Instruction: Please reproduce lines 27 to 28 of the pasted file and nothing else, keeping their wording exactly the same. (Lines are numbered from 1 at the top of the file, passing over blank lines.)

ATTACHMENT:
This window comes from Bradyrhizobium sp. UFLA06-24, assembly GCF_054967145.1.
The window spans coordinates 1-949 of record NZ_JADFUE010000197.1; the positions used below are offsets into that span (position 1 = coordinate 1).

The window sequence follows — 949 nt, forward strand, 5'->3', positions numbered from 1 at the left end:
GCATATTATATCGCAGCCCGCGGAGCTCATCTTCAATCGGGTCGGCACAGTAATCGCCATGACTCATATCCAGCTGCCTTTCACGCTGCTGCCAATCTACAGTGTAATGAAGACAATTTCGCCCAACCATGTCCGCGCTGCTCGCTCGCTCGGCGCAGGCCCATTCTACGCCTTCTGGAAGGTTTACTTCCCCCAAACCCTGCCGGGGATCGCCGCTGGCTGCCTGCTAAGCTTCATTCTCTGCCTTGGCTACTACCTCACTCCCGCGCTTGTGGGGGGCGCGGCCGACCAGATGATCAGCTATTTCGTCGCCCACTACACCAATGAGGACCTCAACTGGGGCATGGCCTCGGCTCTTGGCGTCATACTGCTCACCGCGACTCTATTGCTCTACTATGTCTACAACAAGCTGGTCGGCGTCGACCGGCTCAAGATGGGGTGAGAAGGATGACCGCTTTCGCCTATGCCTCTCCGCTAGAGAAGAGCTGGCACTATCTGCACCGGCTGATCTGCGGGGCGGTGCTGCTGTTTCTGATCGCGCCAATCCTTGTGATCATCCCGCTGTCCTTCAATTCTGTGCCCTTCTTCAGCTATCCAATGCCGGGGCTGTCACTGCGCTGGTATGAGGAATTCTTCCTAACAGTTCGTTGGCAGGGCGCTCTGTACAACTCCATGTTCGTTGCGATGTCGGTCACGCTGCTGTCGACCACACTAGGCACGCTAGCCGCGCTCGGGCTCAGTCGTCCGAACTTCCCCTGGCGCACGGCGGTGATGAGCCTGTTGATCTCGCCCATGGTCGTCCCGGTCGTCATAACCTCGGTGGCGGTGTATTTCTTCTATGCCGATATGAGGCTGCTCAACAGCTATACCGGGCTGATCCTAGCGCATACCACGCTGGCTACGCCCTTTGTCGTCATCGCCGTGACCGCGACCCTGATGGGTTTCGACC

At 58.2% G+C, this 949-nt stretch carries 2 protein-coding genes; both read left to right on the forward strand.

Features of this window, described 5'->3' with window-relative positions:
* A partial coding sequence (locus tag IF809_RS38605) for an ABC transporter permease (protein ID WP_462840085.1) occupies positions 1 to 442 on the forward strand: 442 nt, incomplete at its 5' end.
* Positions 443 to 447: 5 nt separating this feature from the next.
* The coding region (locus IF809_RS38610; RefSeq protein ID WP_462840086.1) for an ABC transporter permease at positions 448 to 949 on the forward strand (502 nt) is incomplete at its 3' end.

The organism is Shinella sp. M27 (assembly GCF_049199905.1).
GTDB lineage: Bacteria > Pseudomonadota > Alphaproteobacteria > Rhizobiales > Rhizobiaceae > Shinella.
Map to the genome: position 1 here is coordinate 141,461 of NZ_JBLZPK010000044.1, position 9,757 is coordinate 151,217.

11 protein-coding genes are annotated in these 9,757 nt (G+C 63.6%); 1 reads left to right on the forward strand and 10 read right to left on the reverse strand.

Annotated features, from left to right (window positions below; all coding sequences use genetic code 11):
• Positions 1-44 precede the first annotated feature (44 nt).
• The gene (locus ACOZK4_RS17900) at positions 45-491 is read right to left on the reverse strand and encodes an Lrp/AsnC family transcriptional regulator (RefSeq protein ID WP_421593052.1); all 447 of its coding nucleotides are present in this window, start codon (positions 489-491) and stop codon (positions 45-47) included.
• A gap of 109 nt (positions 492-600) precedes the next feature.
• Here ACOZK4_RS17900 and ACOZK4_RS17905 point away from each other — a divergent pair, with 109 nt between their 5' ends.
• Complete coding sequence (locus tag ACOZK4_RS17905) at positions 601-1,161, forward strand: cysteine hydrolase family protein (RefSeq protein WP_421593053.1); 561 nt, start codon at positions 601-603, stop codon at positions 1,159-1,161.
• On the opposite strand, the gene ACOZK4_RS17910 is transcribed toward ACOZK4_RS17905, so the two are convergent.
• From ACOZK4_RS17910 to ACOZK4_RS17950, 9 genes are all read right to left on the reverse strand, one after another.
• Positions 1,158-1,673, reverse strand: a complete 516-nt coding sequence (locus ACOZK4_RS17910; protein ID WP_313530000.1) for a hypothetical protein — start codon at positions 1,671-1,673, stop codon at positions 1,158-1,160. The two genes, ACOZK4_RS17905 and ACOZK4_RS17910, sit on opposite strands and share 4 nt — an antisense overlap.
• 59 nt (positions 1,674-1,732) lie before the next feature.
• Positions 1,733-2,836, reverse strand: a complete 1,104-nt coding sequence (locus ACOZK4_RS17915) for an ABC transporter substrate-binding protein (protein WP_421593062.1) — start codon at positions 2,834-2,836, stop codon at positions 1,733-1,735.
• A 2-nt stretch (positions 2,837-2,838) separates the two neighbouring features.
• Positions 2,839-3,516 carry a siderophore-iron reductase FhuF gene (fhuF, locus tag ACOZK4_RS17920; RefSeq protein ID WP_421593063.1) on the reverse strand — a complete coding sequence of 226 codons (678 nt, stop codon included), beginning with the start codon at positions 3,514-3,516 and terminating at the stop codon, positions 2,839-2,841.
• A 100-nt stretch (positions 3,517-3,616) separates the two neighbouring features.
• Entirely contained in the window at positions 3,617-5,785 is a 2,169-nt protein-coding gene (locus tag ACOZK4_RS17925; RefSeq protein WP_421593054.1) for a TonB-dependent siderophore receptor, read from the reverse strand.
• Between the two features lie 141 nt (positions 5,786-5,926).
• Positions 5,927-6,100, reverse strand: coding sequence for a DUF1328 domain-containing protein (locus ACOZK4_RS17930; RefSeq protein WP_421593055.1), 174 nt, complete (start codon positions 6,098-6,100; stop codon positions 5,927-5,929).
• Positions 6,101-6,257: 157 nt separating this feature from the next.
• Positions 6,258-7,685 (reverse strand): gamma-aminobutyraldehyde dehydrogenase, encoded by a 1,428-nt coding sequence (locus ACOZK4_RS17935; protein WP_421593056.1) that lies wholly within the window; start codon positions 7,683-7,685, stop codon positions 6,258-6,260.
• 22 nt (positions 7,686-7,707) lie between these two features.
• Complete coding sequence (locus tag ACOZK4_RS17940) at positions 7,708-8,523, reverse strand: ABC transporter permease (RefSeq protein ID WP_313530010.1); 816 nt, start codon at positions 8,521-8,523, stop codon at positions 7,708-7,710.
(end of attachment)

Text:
• A 100-nt stretch (positions 3,517-3,616) separates the two neighbouring features.
• Entirely contained in the window at positions 3,617-5,785 is a 2,169-nt protein-coding gene (locus tag ACOZK4_RS17925; RefSeq protein WP_421593054.1) for a TonB-dependent siderophore receptor, read from the reverse strand.